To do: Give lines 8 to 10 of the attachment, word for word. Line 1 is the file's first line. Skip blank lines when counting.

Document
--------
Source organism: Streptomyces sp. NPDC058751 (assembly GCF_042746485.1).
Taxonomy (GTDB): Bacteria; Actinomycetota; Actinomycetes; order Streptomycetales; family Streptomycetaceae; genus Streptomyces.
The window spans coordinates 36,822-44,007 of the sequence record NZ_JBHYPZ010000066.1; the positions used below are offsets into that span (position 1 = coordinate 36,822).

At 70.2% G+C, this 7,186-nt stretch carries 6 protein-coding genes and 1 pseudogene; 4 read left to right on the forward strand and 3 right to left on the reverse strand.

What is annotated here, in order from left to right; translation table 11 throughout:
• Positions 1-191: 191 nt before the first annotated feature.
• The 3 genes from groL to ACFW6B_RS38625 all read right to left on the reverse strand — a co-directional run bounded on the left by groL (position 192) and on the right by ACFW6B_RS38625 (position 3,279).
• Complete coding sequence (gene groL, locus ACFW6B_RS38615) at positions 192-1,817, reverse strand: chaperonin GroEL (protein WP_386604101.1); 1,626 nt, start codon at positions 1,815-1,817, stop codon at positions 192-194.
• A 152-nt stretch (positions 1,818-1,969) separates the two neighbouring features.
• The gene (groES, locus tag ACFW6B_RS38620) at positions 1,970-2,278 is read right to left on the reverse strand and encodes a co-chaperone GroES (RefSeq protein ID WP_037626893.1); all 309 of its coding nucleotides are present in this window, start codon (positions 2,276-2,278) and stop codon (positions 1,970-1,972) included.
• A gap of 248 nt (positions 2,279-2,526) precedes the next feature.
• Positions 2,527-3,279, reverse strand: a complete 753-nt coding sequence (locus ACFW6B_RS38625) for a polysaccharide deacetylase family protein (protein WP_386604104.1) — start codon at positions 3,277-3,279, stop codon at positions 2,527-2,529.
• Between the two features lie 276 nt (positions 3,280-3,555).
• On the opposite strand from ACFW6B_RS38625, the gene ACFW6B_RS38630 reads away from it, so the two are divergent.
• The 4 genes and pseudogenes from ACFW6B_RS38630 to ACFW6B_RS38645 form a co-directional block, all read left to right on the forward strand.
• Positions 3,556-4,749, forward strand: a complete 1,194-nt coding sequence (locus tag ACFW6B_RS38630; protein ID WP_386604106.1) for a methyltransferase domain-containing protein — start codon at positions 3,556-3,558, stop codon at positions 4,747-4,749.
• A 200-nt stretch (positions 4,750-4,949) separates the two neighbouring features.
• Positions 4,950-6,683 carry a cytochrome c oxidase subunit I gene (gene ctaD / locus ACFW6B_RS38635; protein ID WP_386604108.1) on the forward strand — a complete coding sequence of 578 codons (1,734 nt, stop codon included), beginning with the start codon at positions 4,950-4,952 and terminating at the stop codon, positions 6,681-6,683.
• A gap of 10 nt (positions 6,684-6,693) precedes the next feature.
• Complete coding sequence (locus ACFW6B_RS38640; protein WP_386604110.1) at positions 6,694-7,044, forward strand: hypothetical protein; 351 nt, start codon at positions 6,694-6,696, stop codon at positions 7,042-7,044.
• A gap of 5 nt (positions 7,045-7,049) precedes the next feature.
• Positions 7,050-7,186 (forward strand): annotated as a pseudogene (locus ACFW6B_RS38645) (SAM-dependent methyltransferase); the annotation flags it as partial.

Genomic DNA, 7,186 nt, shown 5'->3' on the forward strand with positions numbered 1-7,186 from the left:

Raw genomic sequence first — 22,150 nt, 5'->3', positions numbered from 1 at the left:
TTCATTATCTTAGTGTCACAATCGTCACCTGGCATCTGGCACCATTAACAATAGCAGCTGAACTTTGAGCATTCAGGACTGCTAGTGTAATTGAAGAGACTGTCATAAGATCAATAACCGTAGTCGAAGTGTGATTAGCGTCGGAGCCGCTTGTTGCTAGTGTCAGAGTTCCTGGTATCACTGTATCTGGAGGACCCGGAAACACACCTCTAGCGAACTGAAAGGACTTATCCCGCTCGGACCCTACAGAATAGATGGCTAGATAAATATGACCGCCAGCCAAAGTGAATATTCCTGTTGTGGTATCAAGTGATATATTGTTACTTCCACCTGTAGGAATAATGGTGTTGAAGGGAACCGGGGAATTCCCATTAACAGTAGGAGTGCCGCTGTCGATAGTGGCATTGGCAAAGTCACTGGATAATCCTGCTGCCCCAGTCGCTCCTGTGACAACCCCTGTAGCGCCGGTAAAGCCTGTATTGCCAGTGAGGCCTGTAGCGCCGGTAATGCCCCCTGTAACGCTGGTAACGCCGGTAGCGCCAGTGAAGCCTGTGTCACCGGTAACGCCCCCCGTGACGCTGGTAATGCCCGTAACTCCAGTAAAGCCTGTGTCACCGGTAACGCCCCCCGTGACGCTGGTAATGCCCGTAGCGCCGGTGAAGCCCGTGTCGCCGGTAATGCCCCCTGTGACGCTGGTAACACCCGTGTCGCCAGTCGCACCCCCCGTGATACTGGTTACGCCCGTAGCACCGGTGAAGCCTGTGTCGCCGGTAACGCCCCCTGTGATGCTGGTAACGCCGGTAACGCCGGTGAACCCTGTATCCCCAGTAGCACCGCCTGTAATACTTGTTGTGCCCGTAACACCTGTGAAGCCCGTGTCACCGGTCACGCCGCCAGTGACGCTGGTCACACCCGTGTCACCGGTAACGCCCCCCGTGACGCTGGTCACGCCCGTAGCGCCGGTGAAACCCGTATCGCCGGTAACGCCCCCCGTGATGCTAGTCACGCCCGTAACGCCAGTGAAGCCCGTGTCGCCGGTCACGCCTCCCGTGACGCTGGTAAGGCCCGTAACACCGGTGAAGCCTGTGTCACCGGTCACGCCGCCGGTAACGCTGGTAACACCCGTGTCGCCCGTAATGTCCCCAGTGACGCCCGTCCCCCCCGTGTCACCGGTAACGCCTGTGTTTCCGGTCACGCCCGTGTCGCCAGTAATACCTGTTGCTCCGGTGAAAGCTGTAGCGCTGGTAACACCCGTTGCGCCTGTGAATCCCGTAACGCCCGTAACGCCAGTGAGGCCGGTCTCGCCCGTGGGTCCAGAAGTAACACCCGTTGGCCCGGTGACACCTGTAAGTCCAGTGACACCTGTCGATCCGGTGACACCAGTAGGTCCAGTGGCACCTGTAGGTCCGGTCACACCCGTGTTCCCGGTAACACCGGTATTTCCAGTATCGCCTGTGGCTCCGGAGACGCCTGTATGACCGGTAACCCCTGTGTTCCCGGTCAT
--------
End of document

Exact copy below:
• Complete coding sequence (gene groL, locus ACFW6B_RS38615) at positions 192-1,817, reverse strand: chaperonin GroEL (protein WP_386604101.1); 1,626 nt, start codon at positions 1,815-1,817, stop codon at positions 192-194.
• A 152-nt stretch (positions 1,818-1,969) separates the two neighbouring features.
• The gene (groES, locus tag ACFW6B_RS38620) at positions 1,970-2,278 is read right to left on the reverse strand and encodes a co-chaperone GroES (RefSeq protein ID WP_037626893.1); all 309 of its coding nucleotides are present in this window, start codon (positions 2,276-2,278) and stop codon (positions 1,970-1,972) included.